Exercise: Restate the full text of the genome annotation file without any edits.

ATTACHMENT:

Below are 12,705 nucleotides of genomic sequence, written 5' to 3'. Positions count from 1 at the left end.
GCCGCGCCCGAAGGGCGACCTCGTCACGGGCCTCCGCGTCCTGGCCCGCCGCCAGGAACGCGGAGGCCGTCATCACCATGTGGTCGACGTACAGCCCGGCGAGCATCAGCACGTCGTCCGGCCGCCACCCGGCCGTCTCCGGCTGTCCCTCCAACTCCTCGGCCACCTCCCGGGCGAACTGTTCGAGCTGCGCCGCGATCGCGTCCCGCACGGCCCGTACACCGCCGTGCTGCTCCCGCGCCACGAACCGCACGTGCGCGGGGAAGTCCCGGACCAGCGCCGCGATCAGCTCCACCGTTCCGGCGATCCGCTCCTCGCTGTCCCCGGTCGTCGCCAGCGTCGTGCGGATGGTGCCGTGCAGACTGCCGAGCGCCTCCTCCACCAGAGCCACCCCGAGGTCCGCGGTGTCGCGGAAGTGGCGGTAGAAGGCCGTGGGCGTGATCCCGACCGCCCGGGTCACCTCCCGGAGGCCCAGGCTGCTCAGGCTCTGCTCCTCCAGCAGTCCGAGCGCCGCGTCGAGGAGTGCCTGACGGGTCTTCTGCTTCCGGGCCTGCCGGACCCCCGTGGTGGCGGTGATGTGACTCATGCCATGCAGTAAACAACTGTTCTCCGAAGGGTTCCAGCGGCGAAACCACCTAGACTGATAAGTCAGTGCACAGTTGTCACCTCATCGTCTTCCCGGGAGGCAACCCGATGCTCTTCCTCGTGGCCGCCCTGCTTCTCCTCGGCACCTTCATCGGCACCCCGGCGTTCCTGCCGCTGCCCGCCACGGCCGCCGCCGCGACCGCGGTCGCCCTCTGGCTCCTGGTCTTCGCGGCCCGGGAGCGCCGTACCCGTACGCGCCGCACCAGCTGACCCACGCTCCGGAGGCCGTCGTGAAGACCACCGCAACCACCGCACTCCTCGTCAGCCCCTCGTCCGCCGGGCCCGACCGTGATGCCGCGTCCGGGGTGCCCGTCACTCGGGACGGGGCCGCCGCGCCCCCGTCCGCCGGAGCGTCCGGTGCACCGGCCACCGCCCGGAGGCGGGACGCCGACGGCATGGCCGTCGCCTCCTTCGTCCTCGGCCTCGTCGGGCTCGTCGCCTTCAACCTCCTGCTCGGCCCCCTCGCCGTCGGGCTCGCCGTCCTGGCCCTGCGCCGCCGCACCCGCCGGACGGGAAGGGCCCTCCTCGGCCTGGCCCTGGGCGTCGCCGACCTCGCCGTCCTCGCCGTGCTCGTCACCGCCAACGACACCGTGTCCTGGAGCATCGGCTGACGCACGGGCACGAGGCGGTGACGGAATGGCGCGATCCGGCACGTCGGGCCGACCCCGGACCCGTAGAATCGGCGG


Below are 12,705 nucleotides of genomic sequence, written 5' to 3'. Positions count from 1 at the left end.
GCCGCGCCCGAAGGGCGACCTCGTCACGGGCCTCCGCGTCCTGGCCCGCCGCCAGGAACGCGGAGGCCGTCATCACCATGTGGTCGACGTACAGCCCGGCGAGCATCAGCACGTCGTCCGGCCGCCACCCGGCCGTCTCCGGCTGTCCCTCCAACTCCTCGGCCACCTCCCGGGCGAACTGTTCGAGCTGCGCCGCGATCGCGTCCCGCACGGCCCGTACACCGCCGTGCTGCTCCCGCGCCACGAACCGCACGTGCGCGGGGAAGTCCCGGACCAGCGCCGCGATCAGCTCCACCGTTCCGGCGATCCGCTCCTCGCTGTCCCCGGTCGTCGCCAGCGTCGTGCGGATGGTGCCGTGCAGACTGCCGAGCGCCTCCTCCACCAGAGCCACCCCGAGGTCCGCGGTGTCGCGGAAGTGGCGGTAGAAGGCCGTGGGCGTGATCCCGACCGCCCGGGTCACCTCCCGGAGGCCCAGGCTGCTCAGGCTCTGCTCCTCCAGCAGTCCGAGCGCCGCGTCGAGGAGTGCCTGACGGGTCTTCTGCTTCCGGGCCTGCCGGACCCCCGTGGTGGCGGTGATGTGACTCATGCCATGCAGTAAACAACTGTTCTCCGAAGGGTTCCAGCGGCGAAACCACCTAGACTGATAAGTCAGTGCACAGTTGTCACCTCATCGTCTTCCCGGGAGGCAACCCGATGCTCTTCCTCGTGGCCGCCCTGCTTCTCCTCGGCACCTTCATCGGCACCCCGGCGTTCCTGCCGCTGCCCGCCACGGCCGCCGCCGCGACCGCGGTCGCCCTCTGGCTCCTGGTCTTCGCGGCCCGGGAGCGCCGTACCCGTACGCGCCGCACCAGCTGACCCACGCTCCGGAGGCCGTCGTGAAGACCACCGCAACCACCGCACTCCTCGTCAGCCCCTCGTCCGCCGGGCCCGACCGTGATGCCGCGTCCGGGGTGCCCGTCACTCGGGACGGGGCCGCCGCGCCCCCGTCCGCCGGAGCGTCCGGTGCACCGGCCACCGCCCGGAGGCGGGACGCCGACGGCATGGCCGTCGCCTCCTTCGTCCTCGGCCTCGTCGGGCTCGTCGCCTTCAACCTCCTGCTCGGCCCCCTCGCCGTCGGGCTCGCCGTCCTGGCCCTGCGCCGCCGCACCCGCCGGACGGGAAGGGCCCTCCTCGGCCTGGCCCTGGGCGTCGCCGACCTCGCCGTCCTCGCCGTGCTCGTCACCGCCAACGACACCGTGTCCTGGAGCATCGGCTGACGCACGGGCACGAGGCGGTGACGGAATGGCGCGATCCGGCACGTCGGGCCGACCCCGGACCCGTAGAATCGGCGG